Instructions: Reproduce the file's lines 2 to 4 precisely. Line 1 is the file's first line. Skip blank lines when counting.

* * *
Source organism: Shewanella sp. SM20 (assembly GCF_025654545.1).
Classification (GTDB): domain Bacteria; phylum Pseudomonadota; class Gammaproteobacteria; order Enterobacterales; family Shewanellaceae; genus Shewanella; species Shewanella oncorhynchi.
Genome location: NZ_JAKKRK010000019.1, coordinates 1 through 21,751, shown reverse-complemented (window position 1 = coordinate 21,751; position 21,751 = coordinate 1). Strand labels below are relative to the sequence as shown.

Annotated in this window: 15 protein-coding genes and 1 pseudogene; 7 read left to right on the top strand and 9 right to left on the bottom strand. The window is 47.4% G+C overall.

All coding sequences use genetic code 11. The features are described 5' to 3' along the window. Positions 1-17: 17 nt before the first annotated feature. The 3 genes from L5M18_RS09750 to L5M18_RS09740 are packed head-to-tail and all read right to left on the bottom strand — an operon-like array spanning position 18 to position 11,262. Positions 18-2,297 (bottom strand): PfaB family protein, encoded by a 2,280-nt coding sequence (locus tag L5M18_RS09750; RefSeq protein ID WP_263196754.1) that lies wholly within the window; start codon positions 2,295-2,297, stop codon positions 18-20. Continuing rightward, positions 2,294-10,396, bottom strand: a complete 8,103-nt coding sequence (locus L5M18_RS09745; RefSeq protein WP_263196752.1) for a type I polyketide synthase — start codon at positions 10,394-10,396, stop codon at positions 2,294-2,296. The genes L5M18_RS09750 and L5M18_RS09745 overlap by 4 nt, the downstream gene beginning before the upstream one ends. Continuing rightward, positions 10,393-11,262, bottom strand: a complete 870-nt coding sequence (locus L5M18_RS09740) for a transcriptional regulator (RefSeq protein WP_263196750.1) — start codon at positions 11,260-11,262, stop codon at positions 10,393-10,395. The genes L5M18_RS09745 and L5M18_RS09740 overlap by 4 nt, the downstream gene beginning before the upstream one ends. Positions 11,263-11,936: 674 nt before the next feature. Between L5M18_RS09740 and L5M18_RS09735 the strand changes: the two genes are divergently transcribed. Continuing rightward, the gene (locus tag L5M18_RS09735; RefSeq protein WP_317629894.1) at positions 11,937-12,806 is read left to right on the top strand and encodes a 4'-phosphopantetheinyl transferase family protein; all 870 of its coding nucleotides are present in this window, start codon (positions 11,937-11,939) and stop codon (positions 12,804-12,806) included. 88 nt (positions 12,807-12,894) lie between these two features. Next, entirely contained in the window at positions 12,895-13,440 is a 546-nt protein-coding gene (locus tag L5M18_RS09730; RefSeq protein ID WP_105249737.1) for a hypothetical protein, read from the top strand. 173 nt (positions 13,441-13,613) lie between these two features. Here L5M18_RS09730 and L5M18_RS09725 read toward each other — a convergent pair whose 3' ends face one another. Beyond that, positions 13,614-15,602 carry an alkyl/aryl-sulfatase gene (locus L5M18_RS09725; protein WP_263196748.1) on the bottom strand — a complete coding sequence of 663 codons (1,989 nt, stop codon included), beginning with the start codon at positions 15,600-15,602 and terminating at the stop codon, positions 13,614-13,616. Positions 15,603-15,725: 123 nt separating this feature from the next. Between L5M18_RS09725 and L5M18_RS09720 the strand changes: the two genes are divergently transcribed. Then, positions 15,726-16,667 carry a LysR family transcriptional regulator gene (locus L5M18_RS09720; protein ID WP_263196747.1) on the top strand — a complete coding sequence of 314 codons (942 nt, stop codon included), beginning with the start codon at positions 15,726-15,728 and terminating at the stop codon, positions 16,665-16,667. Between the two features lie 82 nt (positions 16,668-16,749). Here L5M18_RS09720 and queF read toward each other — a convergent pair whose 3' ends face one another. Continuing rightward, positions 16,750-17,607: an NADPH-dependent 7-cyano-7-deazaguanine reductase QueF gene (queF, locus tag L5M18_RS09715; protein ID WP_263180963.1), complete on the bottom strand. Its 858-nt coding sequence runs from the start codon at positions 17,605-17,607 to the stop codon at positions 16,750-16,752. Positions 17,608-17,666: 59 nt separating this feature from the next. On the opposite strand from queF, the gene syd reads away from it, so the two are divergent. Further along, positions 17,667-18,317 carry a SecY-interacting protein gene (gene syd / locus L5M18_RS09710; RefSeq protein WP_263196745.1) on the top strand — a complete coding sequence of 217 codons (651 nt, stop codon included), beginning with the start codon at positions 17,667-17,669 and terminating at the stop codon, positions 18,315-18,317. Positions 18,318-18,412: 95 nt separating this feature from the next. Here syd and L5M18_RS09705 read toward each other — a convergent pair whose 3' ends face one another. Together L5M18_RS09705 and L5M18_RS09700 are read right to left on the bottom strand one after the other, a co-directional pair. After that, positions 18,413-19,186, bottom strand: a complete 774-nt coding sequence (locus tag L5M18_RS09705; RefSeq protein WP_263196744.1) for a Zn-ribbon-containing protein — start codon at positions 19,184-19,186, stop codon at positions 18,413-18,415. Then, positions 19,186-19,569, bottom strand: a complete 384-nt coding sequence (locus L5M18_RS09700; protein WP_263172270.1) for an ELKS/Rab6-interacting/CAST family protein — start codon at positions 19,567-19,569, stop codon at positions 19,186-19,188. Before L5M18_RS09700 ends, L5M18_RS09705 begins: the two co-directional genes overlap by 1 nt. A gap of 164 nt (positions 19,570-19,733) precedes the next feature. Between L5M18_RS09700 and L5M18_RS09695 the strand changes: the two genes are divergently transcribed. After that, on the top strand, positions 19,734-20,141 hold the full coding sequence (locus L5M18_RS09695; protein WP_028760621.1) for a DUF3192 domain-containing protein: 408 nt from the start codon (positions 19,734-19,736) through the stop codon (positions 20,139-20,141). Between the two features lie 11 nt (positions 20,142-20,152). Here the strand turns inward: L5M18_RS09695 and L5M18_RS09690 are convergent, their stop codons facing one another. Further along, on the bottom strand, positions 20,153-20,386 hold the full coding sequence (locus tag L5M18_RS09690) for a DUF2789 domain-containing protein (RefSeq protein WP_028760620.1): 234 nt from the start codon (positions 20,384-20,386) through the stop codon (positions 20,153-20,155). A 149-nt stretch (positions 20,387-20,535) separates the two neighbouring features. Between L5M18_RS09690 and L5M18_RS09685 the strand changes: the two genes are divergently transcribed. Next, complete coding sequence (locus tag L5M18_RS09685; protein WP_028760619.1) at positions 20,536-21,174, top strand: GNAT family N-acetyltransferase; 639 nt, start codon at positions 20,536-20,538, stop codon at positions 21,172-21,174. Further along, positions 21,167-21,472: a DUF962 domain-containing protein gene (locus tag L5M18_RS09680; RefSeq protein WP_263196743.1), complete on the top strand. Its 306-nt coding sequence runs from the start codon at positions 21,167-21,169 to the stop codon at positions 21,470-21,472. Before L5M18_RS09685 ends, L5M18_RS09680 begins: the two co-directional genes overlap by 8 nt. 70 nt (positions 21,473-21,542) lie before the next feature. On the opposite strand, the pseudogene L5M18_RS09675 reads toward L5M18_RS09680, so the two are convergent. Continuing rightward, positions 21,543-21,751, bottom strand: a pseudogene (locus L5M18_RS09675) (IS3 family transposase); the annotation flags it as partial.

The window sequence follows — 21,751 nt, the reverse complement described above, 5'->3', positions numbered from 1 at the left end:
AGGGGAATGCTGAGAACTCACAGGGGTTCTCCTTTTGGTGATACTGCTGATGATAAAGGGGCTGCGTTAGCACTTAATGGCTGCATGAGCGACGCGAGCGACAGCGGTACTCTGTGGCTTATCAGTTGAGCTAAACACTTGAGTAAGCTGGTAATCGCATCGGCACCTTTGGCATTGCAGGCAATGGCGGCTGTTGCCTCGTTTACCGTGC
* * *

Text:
Classification (GTDB): domain Bacteria; phylum Pseudomonadota; class Gammaproteobacteria; order Enterobacterales; family Shewanellaceae; genus Shewanella; species Shewanella oncorhynchi.
Genome location: NZ_JAKKRK010000019.1, coordinates 1 through 21,751, shown reverse-complemented (window position 1 = coordinate 21,751; position 21,751 = coordinate 1). Strand labels below are relative to the sequence as shown.

Annotated in this window: 15 protein-coding genes and 1 pseudogene; 7 read left to right on the top strand and 9 right to left on the bottom strand. The window is 47.4% G+C overall.